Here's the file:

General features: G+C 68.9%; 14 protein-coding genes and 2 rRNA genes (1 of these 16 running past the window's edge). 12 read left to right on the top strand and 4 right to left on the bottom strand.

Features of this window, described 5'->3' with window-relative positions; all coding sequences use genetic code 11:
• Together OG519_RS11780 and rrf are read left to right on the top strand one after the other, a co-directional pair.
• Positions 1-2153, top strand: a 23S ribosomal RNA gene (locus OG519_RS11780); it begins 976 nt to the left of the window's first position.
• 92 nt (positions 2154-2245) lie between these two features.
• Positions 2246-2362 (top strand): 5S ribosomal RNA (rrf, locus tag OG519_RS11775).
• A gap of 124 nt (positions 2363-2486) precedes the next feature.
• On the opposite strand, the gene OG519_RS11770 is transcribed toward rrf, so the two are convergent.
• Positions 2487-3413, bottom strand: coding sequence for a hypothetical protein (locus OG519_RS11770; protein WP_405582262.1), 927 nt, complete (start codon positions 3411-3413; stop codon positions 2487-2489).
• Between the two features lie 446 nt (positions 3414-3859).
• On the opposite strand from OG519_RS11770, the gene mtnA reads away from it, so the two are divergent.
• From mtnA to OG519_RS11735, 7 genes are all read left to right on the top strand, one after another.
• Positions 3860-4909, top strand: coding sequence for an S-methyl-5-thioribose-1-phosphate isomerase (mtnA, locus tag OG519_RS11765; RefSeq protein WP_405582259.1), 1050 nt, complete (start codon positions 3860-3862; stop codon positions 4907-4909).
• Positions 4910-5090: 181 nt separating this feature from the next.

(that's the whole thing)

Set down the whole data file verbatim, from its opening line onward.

General features: G+C 68.9%; 14 protein-coding genes and 2 rRNA genes (1 of these 16 running past the window's edge). 12 read left to right on the top strand and 4 right to left on the bottom strand.

Features of this window, described 5'->3' with window-relative positions; all coding sequences use genetic code 11:
• Together OG519_RS11780 and rrf are read left to right on the top strand one after the other, a co-directional pair.
• Positions 1-2153, top strand: a 23S ribosomal RNA gene (locus OG519_RS11780); it begins 976 nt to the left of the window's first position.
• 92 nt (positions 2154-2245) lie between these two features.
• Positions 2246-2362 (top strand): 5S ribosomal RNA (rrf, locus tag OG519_RS11775).
• A gap of 124 nt (positions 2363-2486) precedes the next feature.
• On the opposite strand, the gene OG519_RS11770 is transcribed toward rrf, so the two are convergent.
• Positions 2487-3413, bottom strand: coding sequence for a hypothetical protein (locus OG519_RS11770; protein WP_405582262.1), 927 nt, complete (start codon positions 3411-3413; stop codon positions 2487-2489).
• Between the two features lie 446 nt (positions 3414-3859).
• On the opposite strand from OG519_RS11770, the gene mtnA reads away from it, so the two are divergent.
• From mtnA to OG519_RS11735, 7 genes are all read left to right on the top strand, one after another.
• Positions 3860-4909, top strand: coding sequence for an S-methyl-5-thioribose-1-phosphate isomerase (mtnA, locus tag OG519_RS11765; RefSeq protein WP_405582259.1), 1050 nt, complete (start codon positions 3860-3862; stop codon positions 4907-4909).
• Positions 4910-5090: 181 nt separating this feature from the next.